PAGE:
In today’s hustling bustling world of electronics, where our eardrums stay bombarded by ear-bud spewed tunes, and thin rectangular bricks of knowledge sit firmly in the palms of our hands and pockets, it’s difficult to imagine a school that does not adopt such technologies to teach. It’s easy to brush these sort of schools off as cave-men-ridden buildings; teaching kids that the Earth is flat and the sun revolves around it. But are they really wrong for avoiding the rise of the chromebook? Should all schools adopt chromebooks?
Well let’s slow down for a minute and focus on what makes a chromebook so attractive for schools. It comes in with a sleek body, cheapness, high running speeds, quick charging and powering on, as well as many other implements which allows for the chromebook to excel at delivering information in a timely manner.
Oh but wait. What about the teachers and students? The actual PEOPLE behind the learning process? Well a big issue right now is that many teachers do not understand chromebooks or any new-ish technology in general for that matter. Many of them were raised exclusively with books, learning information straight from the teacher’s mouth. And chromebooks certainly face a myriad of issues that would never plague a book. For example, your history book is not likely to receive a virus, or not turn on upon being left to charge. In fact, books hardly need to be charged at all. I can’t even remember the last time I charged by Algebra book. And when I open those books, I don’t see distracting ads for “Farmville” or some random guy named “Bob Smith” who keeps asking for my credit card number. Nor does a book break if you drop it on the floor. Your foot is in more danger at that point.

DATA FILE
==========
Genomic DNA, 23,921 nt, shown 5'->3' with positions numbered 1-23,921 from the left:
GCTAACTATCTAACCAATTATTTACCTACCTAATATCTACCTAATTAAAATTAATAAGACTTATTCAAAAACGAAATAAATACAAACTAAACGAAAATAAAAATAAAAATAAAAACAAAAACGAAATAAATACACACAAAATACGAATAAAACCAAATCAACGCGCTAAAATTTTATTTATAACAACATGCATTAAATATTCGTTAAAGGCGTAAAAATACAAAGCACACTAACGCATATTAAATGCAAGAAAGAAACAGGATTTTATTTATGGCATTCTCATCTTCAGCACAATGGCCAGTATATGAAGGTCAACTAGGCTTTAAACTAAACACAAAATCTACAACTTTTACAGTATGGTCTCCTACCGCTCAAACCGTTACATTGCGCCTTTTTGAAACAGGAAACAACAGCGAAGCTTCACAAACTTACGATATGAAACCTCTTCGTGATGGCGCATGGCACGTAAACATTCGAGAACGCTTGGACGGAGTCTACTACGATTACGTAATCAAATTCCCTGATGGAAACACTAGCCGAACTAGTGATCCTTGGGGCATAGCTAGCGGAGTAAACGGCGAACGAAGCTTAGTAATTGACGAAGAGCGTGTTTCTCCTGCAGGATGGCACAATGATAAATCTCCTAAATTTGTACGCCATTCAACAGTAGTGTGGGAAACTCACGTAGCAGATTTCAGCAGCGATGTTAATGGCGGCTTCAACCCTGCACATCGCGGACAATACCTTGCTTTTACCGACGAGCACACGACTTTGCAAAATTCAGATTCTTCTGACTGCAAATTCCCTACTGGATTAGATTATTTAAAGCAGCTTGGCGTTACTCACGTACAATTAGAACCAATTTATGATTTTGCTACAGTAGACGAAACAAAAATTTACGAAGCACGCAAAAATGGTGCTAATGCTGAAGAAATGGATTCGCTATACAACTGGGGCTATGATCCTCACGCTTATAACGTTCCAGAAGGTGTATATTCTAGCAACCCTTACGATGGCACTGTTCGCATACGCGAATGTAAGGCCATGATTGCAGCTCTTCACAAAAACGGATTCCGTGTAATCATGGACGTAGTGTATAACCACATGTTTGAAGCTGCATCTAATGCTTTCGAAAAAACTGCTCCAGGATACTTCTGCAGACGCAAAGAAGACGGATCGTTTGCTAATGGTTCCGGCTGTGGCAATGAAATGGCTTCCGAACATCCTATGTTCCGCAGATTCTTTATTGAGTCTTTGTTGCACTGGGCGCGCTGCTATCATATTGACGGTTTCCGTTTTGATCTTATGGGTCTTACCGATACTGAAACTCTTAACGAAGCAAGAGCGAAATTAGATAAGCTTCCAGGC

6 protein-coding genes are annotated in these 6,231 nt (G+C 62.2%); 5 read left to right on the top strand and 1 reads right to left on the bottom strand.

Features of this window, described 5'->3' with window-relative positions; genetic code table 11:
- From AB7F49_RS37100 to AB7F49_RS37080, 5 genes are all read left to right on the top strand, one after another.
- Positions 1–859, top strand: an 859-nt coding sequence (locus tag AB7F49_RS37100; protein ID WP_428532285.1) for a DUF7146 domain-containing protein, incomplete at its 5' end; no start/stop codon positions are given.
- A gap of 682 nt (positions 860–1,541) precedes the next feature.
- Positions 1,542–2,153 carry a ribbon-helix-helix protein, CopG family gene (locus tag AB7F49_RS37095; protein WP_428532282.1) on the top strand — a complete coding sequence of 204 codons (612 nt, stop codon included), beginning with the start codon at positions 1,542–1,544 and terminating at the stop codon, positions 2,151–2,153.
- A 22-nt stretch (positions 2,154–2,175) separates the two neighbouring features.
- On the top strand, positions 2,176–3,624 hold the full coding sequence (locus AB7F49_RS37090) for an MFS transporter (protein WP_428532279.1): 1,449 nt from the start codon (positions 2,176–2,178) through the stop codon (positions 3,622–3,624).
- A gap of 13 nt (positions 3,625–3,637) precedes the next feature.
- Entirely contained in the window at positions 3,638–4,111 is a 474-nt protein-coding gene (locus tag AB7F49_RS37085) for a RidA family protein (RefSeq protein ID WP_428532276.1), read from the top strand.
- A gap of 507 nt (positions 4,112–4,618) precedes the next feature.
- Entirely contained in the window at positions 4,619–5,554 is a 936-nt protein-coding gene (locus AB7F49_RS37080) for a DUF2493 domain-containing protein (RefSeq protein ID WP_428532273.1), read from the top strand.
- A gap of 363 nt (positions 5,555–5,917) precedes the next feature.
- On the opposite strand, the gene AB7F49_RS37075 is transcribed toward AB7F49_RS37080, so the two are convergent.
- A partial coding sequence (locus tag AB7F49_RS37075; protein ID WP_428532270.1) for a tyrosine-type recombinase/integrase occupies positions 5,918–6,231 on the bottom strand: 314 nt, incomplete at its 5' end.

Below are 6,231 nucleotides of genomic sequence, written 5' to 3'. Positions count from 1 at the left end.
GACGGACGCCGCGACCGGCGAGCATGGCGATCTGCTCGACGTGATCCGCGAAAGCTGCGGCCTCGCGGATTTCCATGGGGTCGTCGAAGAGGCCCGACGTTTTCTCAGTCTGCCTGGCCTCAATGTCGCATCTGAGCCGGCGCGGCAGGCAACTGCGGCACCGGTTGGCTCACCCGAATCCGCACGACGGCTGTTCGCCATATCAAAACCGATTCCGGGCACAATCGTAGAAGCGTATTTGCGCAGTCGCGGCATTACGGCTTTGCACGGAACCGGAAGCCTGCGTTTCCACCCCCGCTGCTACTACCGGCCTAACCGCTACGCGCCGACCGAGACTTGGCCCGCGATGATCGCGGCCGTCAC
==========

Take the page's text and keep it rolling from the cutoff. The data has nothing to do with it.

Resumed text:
Ultimately, chromebooks suffer from the same issue as any electronic device. For every bit of good they do, they do just as much bad. One could argue that the pros cannot outweigh the cons, or that in the end, the chromebook only slightly enhances a student’s experience and understanding of topic, to a point in which it isn’t even necessary.
In my opinion, no technology is ready for learning purposes. Not yet anyways, or at least not exclusively. Sure the students can use the occasional computer or metaphorically surf the web, but in the end, using chromebooks every hour of every day just doesn’t add enough to a student’s knowledge to truly make a difference. Not yet.